What Are We Doing Here?

Châteaux de Versailles et de Trianon/Erich Lessing/Art Resource
Alexis de Tocqueville; portrait by Théodore Chassériau, 1850

I have been reading lately about the rise of humanism in Europe. The old scholars often described themselves as “ravished” by one of the books newly made available to them by the press, perhaps also by translation. Their lives were usually short, never comfortable. I think about what it would have been like to read by the light of an oil lamp, to write with a goose quill. It used to seem to me that an unimaginable self-discipline must account for their meticulous learnedness. I assumed that the rigors and austerities of their early training had made their discomforts too familiar to be noticed. Now increasingly I think they were held to their work by a degree of fascination, of sober delight, that we can no longer imagine.

John Milton said, “As good almost kill a man as kill a good book.” He was arguing, unsuccessfully, against licensing, the suppression or censoring of books before publication. This was usual in the premodern and early modern world, of course. How many good books were killed outright by these means we will never know, even granting the labors of printers who defied the threat of hair-raising punishments to publish unlicensed work, which others risked hair-raising penalties to own or to read.

To put books into English, the vulgar tongue, the language of the masses, was once radical. Teaching literature written in English is a recent innovation, historically speaking, and was long regarded in the more renowned institutions as a lowering of standards. It is still the case in some countries that the work of living writers is excluded from the curriculum, perhaps a sign of lingering prejudice against the vernacular, against what people say and think now, in the always disparaged present. In America this scruple is gone and forgotten. Writers not yet dead, in many cases only emerging, are read and pondered, usually under a rubric of some kind that makes them representative of gender or ethnicity or region, therefore instances of some perspective or trend often of greater interest to the professor than to any of the writers.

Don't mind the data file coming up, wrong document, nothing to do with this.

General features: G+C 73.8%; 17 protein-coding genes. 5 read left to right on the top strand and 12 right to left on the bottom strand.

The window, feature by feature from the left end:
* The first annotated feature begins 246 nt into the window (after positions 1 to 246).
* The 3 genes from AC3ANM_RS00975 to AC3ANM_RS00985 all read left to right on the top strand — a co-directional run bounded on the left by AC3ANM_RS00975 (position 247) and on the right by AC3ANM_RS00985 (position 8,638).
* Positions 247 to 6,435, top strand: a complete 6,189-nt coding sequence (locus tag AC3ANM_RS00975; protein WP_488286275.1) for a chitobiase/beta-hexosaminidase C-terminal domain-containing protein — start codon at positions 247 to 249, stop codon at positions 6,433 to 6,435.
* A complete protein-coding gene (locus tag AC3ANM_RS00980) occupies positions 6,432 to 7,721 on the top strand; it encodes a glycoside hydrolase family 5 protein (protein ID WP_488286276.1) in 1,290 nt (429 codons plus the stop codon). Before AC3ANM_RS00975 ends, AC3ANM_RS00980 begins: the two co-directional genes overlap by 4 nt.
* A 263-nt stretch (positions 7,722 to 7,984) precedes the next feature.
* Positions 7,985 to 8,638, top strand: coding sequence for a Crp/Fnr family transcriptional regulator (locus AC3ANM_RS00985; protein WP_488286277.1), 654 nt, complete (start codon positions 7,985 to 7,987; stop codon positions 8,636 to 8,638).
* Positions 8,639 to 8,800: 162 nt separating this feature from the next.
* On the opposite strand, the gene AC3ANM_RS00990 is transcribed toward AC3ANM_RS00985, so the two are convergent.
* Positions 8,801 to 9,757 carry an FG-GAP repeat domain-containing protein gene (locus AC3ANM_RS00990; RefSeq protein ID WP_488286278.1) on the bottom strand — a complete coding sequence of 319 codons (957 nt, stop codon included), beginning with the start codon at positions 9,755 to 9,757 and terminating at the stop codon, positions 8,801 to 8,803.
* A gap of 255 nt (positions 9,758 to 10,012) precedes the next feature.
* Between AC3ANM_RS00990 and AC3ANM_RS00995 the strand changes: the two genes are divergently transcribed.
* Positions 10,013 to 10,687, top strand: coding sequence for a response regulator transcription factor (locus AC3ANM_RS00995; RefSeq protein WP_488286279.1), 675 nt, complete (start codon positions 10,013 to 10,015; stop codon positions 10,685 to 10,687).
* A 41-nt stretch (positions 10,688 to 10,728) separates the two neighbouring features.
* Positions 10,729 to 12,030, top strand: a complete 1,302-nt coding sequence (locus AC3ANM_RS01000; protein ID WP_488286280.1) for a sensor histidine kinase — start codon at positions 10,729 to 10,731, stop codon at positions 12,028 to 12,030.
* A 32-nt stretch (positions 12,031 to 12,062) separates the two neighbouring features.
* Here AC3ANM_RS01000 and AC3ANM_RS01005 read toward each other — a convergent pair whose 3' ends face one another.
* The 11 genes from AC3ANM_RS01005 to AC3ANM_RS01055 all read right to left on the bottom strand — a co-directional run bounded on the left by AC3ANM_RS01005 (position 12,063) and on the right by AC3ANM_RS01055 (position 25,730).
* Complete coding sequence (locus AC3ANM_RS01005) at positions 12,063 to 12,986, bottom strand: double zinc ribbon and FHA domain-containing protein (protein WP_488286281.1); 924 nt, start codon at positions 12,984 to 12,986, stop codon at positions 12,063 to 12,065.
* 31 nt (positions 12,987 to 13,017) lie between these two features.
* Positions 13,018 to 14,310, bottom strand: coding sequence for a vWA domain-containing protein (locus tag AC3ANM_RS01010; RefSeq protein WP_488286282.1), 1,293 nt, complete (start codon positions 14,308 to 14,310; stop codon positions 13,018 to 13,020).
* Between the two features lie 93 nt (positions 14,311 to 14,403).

These categories, woman or black or immigrant, can be encumbrances from the writers’ point of view, obstacles to the reading of their work as something more than sociological data. If there are courses explicitly attentive to white men as a subgroup I have never heard of any. Male and white is still the default where literature is concerned, in the academy, at least. This is not the fault of any of these men, and they should not be undervalued or misread on this account. But knowing what a book costs any writer, in years not least, I hope for the day when all good books can be read as speaking in as broad…


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